The Cabale Creamery

By Sandy Rothman

It was on San Pablo Avenue, a main north-south thoroughfare parallel to Telegraph on the opposite (west) side of town, at the southwest corner of Dwight Way and San Pablo. I don't recall how "Creamery" got attached to it -- maybe from the steamed milk that was in the cappuccinos and lattes? The name "Cabale" was taken from "Cabala," a medieval system of Jewish mysticism. (Other dictionary definitions are: "a traditional, esoteric, occult, or secret matter" and "an esoteric doctrine or mysterious art." Do any of those terms resonate with bluegrass, nearly a cult in itself?! Hahaha.)

One of the Cabale's founders was Rolf Cahn, a Jewish refugee from Nazi Germany who had served in the US Army during the war and also played and taught classical, flamenco, and folk guitar. Bluegrass was scheduled only occasionally at the Cabale, but on the other hand, it was the only club in Berkeley where it was presented at all during that period (1963-4). The usual entertainment at the Cabale included local musicians and quite a few travelling "folk individuals" from the more developed Cambridge folk scene. (The similarity between the Cabale's monthly calendar and that of Cambridge's Club 47 may have been an inspiration for Rick Shubb's placement of Berkeley and Cambridge as next-door neighbors in his legendary "Humbead's Revised Map of the World" poster which may be viewed in the book "Baby, Let Me Follow You Down" by Von Schmidt & Rooney). Physically, the Cabale was a fairly small, long and narrow, dark room with the ambience of a '50s Beat coffeehouse. Coffee drinks were made at the far end of the room. When the Colonels played there the stage was against the long wall on the north side of the room (the right side as you walked in); later, it was on the short wall just inside and to the right of the entrance.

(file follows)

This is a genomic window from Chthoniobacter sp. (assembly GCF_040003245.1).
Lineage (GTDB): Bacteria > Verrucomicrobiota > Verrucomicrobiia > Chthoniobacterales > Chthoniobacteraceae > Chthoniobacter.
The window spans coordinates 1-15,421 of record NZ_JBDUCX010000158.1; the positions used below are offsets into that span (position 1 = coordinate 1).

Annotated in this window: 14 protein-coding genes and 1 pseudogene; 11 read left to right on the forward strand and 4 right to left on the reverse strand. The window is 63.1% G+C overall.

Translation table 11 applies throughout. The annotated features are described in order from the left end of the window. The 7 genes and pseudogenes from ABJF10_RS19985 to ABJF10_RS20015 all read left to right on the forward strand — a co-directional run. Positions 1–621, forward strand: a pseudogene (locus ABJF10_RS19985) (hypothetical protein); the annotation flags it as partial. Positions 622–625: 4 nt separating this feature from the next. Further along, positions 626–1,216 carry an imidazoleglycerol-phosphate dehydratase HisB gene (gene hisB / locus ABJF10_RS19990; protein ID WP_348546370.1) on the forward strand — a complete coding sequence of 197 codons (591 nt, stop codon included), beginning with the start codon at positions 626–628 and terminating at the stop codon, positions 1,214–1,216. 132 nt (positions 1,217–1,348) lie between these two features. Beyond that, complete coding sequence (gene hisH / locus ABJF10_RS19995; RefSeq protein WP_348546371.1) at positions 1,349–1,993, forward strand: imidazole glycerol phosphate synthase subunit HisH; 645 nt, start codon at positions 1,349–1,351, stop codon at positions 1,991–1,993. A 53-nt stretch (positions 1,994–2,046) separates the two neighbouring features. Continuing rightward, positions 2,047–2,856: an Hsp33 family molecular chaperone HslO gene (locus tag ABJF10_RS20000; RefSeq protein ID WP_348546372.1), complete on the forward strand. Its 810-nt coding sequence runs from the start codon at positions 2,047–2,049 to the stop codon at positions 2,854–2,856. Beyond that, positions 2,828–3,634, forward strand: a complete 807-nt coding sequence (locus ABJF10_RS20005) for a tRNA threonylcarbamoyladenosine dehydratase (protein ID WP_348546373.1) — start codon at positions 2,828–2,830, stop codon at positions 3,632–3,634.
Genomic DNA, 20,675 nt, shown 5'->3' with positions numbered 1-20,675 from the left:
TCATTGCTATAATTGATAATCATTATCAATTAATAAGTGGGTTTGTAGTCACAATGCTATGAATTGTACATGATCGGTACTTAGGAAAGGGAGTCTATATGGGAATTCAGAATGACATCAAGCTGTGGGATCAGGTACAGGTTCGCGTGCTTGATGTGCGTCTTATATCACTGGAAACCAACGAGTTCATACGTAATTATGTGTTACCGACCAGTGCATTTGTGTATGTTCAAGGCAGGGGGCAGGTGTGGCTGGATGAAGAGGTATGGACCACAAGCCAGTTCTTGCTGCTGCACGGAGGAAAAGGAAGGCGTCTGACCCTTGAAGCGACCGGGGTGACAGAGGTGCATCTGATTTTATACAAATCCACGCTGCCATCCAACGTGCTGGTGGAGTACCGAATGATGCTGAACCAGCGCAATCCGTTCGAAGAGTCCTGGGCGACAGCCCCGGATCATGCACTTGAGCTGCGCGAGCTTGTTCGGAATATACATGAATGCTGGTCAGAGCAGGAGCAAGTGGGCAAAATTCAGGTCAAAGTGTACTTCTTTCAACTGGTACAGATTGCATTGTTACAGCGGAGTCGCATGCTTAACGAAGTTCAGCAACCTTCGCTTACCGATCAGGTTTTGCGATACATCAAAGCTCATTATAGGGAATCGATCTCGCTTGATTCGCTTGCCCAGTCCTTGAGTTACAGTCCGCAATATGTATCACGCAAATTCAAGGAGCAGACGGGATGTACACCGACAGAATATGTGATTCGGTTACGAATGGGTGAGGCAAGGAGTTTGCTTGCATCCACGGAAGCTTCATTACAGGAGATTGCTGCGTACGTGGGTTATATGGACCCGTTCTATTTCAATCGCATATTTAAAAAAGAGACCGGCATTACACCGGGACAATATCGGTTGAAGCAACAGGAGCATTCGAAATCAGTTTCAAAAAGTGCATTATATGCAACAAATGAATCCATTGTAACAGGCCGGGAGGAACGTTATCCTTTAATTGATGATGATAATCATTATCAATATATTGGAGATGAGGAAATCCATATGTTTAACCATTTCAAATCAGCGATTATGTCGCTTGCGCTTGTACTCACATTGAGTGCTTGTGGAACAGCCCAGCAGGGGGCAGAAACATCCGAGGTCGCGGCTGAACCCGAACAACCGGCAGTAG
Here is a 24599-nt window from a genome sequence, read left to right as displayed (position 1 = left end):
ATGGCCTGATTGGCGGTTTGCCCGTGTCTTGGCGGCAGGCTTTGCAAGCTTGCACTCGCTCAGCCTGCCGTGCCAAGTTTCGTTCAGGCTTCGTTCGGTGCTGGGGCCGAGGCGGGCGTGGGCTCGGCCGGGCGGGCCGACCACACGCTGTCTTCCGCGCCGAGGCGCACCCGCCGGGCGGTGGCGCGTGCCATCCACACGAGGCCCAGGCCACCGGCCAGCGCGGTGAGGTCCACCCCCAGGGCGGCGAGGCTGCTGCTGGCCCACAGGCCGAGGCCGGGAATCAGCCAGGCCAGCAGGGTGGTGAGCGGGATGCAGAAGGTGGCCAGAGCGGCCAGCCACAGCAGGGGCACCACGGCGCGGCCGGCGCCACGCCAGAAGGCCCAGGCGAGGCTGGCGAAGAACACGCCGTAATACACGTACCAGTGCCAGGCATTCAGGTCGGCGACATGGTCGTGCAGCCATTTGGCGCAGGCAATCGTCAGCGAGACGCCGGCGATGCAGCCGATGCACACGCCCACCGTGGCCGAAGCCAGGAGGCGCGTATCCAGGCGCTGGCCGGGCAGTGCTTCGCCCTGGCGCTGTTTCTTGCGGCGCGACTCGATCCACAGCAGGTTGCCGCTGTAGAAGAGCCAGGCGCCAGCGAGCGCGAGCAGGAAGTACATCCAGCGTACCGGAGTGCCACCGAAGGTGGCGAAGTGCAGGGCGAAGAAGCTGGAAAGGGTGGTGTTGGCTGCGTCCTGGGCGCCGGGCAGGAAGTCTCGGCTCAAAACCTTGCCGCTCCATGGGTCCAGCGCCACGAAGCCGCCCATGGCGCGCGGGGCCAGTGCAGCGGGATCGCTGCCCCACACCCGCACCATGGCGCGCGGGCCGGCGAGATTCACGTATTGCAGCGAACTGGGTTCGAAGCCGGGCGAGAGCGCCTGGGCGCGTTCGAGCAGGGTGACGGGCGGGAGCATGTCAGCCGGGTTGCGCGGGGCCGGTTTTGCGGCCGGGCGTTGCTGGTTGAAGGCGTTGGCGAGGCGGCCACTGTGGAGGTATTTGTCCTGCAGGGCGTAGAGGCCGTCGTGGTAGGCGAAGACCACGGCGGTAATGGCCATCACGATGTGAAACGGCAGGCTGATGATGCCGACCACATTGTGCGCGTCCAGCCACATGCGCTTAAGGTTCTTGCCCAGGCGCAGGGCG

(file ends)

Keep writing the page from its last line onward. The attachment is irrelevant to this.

I doubt that the Cabale existed much beyond the following year, 1965. Around that time a folk club got started called the Jabberwock; this was on Telegraph Avenue (at the corner of Russell, near Ashby), in the site of the former jazz club Tsubo's where the Montgomery Brothers had been the house band. Jazz radio station KJAZ-FM was in the same small building. The Jabberwock's monthly entertainment roster was roughly the same as at the Cabale, with blues and folk and occasional bluegrass. A similar format was carried over to the original Freight and Salvage coffeehouse (formerly Frank's Shoe Repair, which some of us wanted to name the folk club) when it began in 1968, as folk music in Berkeley found its way back to San Pablo Avenue (near Hearst), where it still remains -- a much less mystical and more professional incarnation in its second location (on Addison just off San Pablo) ...